In this case Kumaraswamy v. State of Karnataka, a bail petition has been filed by petitioner ‘Kumaraswamy’, aged 37 years who had been charged for the offences punishable under Sections 454, 457, 380, 201, 120B of the Indian Penal Code, 1860 and under Sections 115 and 23 of Karnataka Education Act, 1983 and also under Section 3(1)(ii), 3(4) and 3(5) of Karnataka Control of Organized Crime Act, 2000 (KCOC Act).
Facts of the Case:
A complaint was lodged by the Joint Director (Examinations), Pre-University Board, Bengaluru, in Malleshwaram Police Station to investigate the matter, alleging that II PUC Annual Exams for the Academic Year were scheduled to be held in the month of March 2016.
However, prior to the commencement of the Exam of Chemistry subject, it came to the knowledge that a facsimile question paper of II PUC Chemistry subject was leaked and when such facsimile leaked question paper was compared with the original question paper, they both were corroborated and proving the authenticity of news of the leaked paper.
The said case was subsequently transferred from the Police Station to CID Police, where an investigation was made and found that the leaked question paper was circulated through WhatsApp of mobile Phones. After tracing the cellular mobile numbers from which the leaked question paper was propagated, it was discovered that the petitioner was involved in such activities along with others for financial gain from beneficiaries.
The money was collected from the Petitioner by the CID Police and he was remanded to judicial custody on the basis of the above complaint.
The contention of the Parties:
It was contended by the counsel on behalf of the petitioner that when the bail application was dismissed earlier, it is the duty of the trial court to expedite the trial within an outer limit of one year from the date of receipt of the copy of the said order.
However, no advancement has been made in this case and even the charges have also not been framed. It was further submitted by the counsel that more than 229 witnesses have been cited by the prosecution and more than 5000 voluminous documents have been produced, so it may consume a lot more time for the Court to hold the trial.
Also, out of 18 accused persons, 17 accused persons have already been released on bail even the prime accused in this case also.
It was presented by the counsel on behalf of the petitioner that, “if the trial is not completed within the noticeable time and no noticeable progress has been attained in the case of the prosecution, then under such circumstances, the petitioner-accused is entitled to be released on bail”.
It was questioned by the Counsel that when the main accused persons can be released on bail then why the petitioner cannot be released?
It was submitted by the Public Prosecutor that the Petitioner-accused has played an indispensable role in the supposed offence. The accused being a kingpin for the entire transaction played the main role by entering into the room of the Sub-treasury office at Hanagal and took the photograph of the original question paper for circulating the duplicate ones through WhatsApp.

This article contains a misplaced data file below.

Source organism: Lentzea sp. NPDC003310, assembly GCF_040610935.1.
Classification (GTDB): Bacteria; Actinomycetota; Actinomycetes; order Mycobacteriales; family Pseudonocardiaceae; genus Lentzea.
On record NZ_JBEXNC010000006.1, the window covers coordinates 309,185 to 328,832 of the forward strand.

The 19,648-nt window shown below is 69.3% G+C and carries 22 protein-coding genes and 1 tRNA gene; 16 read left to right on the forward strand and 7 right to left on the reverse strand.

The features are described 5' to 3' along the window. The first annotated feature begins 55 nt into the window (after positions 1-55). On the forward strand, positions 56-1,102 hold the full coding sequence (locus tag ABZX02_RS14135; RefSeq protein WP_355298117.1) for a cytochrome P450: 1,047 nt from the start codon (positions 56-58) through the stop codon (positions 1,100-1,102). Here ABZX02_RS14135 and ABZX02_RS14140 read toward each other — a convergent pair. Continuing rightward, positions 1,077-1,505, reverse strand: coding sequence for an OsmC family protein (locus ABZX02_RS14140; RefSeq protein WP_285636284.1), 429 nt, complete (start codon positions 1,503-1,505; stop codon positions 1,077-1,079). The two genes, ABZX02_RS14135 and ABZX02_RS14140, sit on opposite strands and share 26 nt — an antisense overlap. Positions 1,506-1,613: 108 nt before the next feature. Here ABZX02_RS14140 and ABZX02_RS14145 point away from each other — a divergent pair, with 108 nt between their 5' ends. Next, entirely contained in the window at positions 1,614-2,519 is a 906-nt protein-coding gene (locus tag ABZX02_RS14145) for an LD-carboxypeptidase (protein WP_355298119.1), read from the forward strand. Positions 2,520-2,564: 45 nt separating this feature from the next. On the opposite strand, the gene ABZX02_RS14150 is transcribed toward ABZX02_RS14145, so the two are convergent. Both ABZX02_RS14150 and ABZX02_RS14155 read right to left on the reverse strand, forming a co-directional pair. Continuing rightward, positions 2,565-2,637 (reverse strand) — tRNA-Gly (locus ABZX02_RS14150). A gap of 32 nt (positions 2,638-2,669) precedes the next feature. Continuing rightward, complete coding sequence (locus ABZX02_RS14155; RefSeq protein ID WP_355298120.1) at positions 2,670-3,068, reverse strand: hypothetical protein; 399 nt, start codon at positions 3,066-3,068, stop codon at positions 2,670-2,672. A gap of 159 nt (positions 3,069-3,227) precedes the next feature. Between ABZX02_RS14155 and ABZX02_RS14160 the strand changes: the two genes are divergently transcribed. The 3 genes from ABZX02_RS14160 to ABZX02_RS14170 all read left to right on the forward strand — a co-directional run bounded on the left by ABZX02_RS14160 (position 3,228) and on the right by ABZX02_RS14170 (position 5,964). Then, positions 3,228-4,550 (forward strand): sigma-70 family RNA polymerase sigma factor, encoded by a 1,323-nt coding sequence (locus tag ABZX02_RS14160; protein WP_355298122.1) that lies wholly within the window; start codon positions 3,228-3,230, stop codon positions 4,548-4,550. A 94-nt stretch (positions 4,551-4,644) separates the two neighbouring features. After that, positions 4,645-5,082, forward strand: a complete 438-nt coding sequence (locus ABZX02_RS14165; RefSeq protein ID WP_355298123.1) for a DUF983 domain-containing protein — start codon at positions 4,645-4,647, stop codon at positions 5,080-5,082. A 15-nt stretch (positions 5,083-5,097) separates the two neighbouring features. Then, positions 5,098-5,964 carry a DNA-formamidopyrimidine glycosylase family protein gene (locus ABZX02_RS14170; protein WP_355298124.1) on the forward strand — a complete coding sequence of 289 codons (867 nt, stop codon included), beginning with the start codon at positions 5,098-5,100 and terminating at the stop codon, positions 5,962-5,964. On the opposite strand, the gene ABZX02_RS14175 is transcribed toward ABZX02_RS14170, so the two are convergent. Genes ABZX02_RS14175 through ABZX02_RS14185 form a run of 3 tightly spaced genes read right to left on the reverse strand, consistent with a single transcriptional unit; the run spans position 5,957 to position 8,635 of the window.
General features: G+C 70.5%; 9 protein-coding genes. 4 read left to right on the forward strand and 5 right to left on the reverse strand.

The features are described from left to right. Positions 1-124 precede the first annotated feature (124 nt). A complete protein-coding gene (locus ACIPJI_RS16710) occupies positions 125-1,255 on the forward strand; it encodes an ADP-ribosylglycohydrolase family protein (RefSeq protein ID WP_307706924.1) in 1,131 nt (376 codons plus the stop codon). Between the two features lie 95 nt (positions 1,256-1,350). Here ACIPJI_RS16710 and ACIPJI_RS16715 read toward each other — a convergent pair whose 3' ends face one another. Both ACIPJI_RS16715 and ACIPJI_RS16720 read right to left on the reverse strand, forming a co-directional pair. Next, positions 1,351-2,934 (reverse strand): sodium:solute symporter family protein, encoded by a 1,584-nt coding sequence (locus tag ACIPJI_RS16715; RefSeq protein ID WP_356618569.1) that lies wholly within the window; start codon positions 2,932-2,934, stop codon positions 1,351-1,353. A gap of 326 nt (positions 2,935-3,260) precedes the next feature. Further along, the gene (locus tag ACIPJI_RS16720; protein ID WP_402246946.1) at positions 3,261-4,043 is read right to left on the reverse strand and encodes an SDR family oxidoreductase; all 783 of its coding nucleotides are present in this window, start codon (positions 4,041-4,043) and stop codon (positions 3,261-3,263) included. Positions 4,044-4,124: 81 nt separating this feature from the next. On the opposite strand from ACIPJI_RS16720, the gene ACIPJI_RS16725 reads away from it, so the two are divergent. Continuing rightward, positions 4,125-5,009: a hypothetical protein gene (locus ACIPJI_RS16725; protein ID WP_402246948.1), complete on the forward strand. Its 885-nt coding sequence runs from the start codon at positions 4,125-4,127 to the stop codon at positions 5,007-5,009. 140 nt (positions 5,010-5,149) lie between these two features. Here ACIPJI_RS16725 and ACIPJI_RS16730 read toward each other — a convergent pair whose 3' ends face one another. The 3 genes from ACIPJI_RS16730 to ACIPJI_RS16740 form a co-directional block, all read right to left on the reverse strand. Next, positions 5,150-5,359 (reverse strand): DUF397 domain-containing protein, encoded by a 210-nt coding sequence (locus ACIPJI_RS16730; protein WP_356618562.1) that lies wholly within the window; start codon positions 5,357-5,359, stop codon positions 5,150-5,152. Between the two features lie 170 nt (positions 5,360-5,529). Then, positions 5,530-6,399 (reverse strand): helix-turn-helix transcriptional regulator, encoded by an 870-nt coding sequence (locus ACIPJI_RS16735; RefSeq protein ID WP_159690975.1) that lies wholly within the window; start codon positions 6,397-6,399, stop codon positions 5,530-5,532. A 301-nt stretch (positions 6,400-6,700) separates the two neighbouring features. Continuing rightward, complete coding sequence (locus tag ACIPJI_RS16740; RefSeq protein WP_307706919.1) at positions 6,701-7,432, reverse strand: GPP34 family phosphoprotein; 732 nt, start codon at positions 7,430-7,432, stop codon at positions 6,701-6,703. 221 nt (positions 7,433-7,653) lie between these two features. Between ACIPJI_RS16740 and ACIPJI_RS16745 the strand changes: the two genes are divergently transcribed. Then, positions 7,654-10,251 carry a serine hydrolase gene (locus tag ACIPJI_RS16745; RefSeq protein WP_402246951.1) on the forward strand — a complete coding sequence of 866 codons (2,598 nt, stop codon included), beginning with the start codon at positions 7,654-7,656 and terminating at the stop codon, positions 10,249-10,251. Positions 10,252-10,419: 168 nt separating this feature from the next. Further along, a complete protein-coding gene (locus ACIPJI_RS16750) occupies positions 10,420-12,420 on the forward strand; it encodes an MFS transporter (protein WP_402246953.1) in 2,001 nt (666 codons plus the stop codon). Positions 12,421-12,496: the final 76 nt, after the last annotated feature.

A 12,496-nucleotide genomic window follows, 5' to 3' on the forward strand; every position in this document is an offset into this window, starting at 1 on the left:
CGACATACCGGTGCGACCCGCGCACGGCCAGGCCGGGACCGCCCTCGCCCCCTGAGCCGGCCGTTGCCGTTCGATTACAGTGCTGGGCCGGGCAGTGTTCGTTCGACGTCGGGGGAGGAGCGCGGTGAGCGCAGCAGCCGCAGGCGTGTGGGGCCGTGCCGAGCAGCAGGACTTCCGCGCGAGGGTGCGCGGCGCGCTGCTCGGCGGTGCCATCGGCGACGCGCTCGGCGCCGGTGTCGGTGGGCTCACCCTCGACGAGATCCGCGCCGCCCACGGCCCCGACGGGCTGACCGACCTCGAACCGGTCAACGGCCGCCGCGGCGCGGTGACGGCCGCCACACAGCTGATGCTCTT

If he is released on bail, then he may be indulged in a similar type of criminal activity in the future. It was further contended that earlier the bail application of the Petitioner was rejected twice by the court, hence, by merits of this case, the petitioner shall not be granted any bail in the said offence.
The reason for the delayed trial of the case is only because the other accused persons have remained absent and have been absconding and it is difficult for the Court to hold the trial in such troublesome circumstances.
Observations and Conclusion of the Court:
The Court is of the view that delay in the trial cannot be a concrete ground to release the Petitioner-accused on bail. There has been no change in circumstances and no new circumstance has been made out in this case which by merit did not avert any reasons to grant release on bail to the Petitioner-accused.
It was observed by the Court that though it is not clear from the records that whether the other 16 accused were brought by the police from the jail or they were on bail and had not appeared of their own, but the fact that complainants have not made any delay in the trial cannot be ignored. It is true that the trial was not progressing smoothly but the complainant party was in no way responsible for any delay on the trial.
The third contention of the Petitioner-accused that he has been in jail for more than 2 years is equally untenable and the equivalent cannot be considered under Section 439 of the Code of Criminal Procedure, 1973 for granting bail.
From the above observations, it was concluded by the Court that the Petitioner-accused shall not be granted bail because that may result in tampering of evidence or absconding of the accused which will further delay the trial. Also, the Court has directed the trial court to expedite the trial within the stipulated limit.